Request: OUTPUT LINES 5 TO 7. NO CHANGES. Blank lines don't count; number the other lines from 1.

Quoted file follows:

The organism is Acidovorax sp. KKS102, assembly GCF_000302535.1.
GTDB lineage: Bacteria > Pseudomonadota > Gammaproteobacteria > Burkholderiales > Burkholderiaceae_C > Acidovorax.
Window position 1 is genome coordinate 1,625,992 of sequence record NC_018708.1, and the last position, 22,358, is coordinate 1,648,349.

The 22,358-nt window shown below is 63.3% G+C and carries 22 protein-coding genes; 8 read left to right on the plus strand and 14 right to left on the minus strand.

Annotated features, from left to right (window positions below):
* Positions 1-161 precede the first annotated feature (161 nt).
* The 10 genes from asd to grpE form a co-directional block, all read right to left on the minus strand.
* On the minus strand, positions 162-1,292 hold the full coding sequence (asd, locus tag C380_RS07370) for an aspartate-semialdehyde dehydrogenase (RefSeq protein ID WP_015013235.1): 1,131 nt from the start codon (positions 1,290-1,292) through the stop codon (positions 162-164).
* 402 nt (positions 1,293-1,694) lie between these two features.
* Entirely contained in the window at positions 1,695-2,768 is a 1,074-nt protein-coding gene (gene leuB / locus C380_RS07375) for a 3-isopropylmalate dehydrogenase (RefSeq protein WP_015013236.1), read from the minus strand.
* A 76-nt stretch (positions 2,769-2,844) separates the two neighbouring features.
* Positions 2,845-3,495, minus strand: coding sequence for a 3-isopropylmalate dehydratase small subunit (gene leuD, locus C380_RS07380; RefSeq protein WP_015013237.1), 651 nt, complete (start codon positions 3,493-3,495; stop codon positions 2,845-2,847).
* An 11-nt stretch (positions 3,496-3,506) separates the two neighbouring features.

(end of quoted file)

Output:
Annotated features, from left to right (window positions below):
* Positions 1-161 precede the first annotated feature (161 nt).
* The 10 genes from asd to grpE form a co-directional block, all read right to left on the minus strand.